Sunday, 30 October 2011

Of Carlos Acosta

I was glad of the extra hour in bed this morning for I was really tired after last week's hectic schedule of travel, work and socialising.

Apparently the Russians, or rather Mevedev, has decided not to put the clocks back because every time they do the suicide rate increases by 66%.

I went to see Carlos Acosta at the Opera House last night. Wow can that guy dance and wow what a body for a man in his late 30s. His story is a fine one. Brought up in poverty in Havana Cuba the last of 11 children, he was sent to the state run ballet school because they gave out free lunches. The rest as they say is history. Top guy.Top performer.

Saturday, 29 October 2011

Of Elvis and the Distractions

I went to see Elvis Costello in concert last night. I usually growl at people who come into a concert late and expect you to get off your ass as they pass in front of you and your view. But last night I was the one who was growled at for I was a good 20 minutes late thanks to my delayed flight from London.
It was only 20 minutes but friends told me afterwards that it was the 20 minutes in which he played all his classics including Oliver's Army and Good Year for the Roses. The bit I saw (which in fairness to him lasted over 2 hours) for me was a little hit and miss. There were a few pearls in there but there was a lot that was more album than singles music, esoteric and difficult to access.
I really disliked his electric guitar numbers and his song done through a loud speaker was clever but also very annoying. It's hard not to like a song writer who wrote "Allison" or "Watching the Detectives" but when it was all over and Elvis had left the building I was kind of glad I had too.

Tuesday, 25 October 2011

Of Much to Be Said for a Book on Your Head

When I was in Africa a few years ago I used to love watching the ladies in their beautiful long colourful dresses walk by. They had such grace and style. They appeared to glide by you with purpose and pace but so gently too. A friend of mine put it down to the fact that from such a young age they all had to carry something on their heads and this taught them to walk slowly but with back up straight and the utmost of precision.

Last night I entered into a small speakers' competition in Belfast and the adjudicator was invited to critique us all at the end. She was marvellously well spoken and conducted herself with the utmost of politeness and diplomacy at all times. So masterful was her critiquing exercise that she left me thinking that I had actually been given something rather unique to think about or even admire - like a rose - something quite beautiful and very special.

What struck me most was her deportment and they way she both sat and stood to address us. Her gait was straight and proud and reminded me of many of the African ladies I'd see strolling so beautifully to market every morning when on holiday.

In her introduction she explained that she had had a very traditional schooling and education that began with instruction on how to walk around a room with a book on your head.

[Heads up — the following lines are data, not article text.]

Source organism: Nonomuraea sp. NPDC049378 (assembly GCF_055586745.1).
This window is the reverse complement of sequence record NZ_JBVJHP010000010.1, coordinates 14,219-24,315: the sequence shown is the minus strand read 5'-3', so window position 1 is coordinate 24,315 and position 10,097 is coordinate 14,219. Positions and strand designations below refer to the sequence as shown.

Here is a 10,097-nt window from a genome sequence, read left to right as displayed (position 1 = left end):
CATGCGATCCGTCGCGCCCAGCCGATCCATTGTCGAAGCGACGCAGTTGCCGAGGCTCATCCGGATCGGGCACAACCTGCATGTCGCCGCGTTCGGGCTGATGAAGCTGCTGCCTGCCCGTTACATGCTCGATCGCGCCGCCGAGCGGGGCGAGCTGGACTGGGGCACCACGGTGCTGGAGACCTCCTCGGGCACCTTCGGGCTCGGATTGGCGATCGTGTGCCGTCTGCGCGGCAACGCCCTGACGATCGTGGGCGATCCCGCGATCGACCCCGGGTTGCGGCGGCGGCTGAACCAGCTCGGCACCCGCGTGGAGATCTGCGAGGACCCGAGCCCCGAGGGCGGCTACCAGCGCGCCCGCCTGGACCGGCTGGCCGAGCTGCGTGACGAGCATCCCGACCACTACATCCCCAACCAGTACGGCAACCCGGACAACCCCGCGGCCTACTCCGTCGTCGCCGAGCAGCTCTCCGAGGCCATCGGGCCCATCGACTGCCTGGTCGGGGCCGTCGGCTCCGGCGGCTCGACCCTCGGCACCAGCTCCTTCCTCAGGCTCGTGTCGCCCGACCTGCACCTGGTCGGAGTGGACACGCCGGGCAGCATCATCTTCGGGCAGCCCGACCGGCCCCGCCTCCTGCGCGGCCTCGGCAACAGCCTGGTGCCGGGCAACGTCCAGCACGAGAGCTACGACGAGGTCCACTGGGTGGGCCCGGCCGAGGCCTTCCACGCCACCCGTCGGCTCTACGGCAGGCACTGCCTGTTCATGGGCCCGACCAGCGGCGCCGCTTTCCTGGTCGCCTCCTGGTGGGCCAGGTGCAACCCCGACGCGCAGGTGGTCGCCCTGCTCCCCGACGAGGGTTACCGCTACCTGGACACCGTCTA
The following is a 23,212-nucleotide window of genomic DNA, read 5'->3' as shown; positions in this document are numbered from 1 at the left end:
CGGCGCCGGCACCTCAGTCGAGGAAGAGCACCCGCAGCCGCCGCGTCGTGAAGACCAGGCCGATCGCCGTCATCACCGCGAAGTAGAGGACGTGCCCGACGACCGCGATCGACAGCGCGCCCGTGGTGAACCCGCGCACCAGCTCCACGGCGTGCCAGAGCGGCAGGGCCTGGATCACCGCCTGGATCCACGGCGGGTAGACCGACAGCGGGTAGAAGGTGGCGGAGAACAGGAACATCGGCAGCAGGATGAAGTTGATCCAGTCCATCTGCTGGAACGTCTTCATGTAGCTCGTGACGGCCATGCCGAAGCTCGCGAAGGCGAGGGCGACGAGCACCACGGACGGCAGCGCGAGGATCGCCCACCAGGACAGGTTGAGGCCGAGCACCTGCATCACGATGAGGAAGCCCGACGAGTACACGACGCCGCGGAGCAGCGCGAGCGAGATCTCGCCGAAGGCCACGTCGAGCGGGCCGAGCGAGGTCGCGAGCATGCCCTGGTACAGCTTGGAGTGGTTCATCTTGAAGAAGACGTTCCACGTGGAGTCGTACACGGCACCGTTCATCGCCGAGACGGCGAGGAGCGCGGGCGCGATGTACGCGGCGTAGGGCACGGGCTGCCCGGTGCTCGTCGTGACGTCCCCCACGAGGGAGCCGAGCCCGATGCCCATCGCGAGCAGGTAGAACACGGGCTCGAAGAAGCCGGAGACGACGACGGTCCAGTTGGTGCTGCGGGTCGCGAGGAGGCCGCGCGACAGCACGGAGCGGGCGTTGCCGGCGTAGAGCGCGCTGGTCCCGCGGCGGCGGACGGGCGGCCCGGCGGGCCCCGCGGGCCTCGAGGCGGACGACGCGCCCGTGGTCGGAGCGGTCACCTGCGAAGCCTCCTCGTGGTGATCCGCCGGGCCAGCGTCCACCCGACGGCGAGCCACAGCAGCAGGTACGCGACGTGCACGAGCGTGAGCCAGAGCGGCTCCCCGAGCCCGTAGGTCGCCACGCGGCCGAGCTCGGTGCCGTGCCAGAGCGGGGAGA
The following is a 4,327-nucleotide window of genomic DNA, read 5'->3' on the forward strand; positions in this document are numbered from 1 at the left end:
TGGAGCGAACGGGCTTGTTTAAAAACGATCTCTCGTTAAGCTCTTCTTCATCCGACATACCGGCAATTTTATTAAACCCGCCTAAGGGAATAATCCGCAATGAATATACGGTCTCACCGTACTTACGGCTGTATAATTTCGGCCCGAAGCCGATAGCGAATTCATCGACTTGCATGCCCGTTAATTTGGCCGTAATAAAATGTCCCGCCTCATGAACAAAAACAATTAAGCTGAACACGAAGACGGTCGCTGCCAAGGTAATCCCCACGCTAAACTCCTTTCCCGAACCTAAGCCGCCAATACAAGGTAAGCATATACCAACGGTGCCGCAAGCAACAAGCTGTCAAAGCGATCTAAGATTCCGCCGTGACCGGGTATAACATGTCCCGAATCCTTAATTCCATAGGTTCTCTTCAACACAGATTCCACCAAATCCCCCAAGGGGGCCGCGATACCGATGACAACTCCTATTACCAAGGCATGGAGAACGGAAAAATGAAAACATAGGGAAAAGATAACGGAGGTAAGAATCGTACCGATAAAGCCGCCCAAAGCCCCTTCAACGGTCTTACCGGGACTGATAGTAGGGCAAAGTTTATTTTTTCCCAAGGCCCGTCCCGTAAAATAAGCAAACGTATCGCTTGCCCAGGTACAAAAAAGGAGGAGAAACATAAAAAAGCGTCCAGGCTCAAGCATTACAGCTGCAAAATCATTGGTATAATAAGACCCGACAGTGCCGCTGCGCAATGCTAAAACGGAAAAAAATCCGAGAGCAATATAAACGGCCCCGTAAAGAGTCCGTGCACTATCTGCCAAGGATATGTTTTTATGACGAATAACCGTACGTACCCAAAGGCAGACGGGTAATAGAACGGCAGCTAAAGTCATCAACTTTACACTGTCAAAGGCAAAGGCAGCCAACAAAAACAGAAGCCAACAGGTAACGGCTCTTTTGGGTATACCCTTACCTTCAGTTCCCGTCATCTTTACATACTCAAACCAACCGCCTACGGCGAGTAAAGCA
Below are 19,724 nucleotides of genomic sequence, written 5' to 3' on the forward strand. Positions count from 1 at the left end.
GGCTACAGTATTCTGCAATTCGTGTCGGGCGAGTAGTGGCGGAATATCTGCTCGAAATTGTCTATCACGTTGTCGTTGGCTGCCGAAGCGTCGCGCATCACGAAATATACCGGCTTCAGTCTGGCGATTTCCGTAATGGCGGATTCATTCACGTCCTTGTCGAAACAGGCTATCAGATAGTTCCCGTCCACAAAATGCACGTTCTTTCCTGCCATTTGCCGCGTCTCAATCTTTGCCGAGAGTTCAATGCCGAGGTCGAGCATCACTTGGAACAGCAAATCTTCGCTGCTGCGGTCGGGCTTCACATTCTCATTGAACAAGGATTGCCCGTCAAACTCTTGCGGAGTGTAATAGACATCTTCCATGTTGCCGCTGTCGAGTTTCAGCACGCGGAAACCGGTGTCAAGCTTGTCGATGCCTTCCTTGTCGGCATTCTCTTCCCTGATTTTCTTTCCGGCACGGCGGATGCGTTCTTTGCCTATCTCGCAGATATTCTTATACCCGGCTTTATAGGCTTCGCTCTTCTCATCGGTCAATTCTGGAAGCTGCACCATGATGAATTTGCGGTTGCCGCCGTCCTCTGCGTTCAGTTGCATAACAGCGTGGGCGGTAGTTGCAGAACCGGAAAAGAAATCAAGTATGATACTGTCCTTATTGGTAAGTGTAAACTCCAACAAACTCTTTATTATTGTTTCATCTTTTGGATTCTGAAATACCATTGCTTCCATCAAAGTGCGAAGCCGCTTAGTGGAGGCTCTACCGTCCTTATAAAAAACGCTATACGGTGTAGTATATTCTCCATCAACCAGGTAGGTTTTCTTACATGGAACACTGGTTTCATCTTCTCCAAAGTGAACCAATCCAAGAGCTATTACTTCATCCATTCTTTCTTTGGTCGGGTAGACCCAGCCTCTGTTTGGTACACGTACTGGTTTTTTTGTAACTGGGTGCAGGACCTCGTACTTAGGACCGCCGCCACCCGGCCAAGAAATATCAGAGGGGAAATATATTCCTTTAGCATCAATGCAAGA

Much to be said for a book on your head I thought

Monday, 24 October 2011

Of The Hot Seat

It was my Mother who taught me I should be scared of flying. As the old Channel Islands Viscount would hurtle down the short runway at Exeter Airport with its deafening propellers going full pelt, she'd grip her seat in terror like she was sitting on an electric chair.
I was cured of my aerophobia only decades later after reading John Simpon's book "Strange Places, Questionable People". Here he explains that he flies all over the world often in the most ropey of aircraft and he gets on thinking "If your number's up it's up so there's no point worrying about it".
On Thursday evening I took a flight from Southend Airport to Waterford. As the plane taxied into view through the departure lounge window I was reminded of the old planes I first experienced all those years ago. It had two windmills attached to each wing and its pockmarked skin suggested it had seen many many miles.
Practising my John Simpson attitude to flying all was well until about 40 minutes into the flight when I heard a slight thud and watched a circular object make its way down the isle and stop spinning just in front of me. I picked it up keen to identify it and a possible owner. As I did so a lady three rows behind me declared with an ironic smile"That's actually my reading light which has fallen out the panel above me. Could I have it back I've a chapter to go?!" "Certainly you may" I replied but be careful. It's very hot".

Saturday, 22 October 2011

Of Barry at Bovey

So that was my week away in London, in Devon and finally in Killarney.
Each time I go to London I change my mind in terms of where's best to hang out. Currently, it's the South Bank . It's vibrant. It's fun. It's slightly bohemian and it does whacky pretty well too.

Devon was looking beautiful bathed as it was in Autumn sunshine for virtually all of my visit. Mum was shocked to see me - a nice shock I hope.

Whilst passing over Dartmoor we dropped in at Bovey Castle for for a cuppa tea. Bovey was voted one of the top ten places to stay in the UK recently but this time I wasn't too impressed. Michael Winner would have been positively grumpy about the place. The meet n greet was great with a man popping out to park my rental car in his 1920s socks to the knees linen suit. As he did so I wondered whether he'd ever driven a Renault Clio before. If he had, I bet he hadn't parked one there before. It's a hateful car by the way. Budget you have a lot to answer for.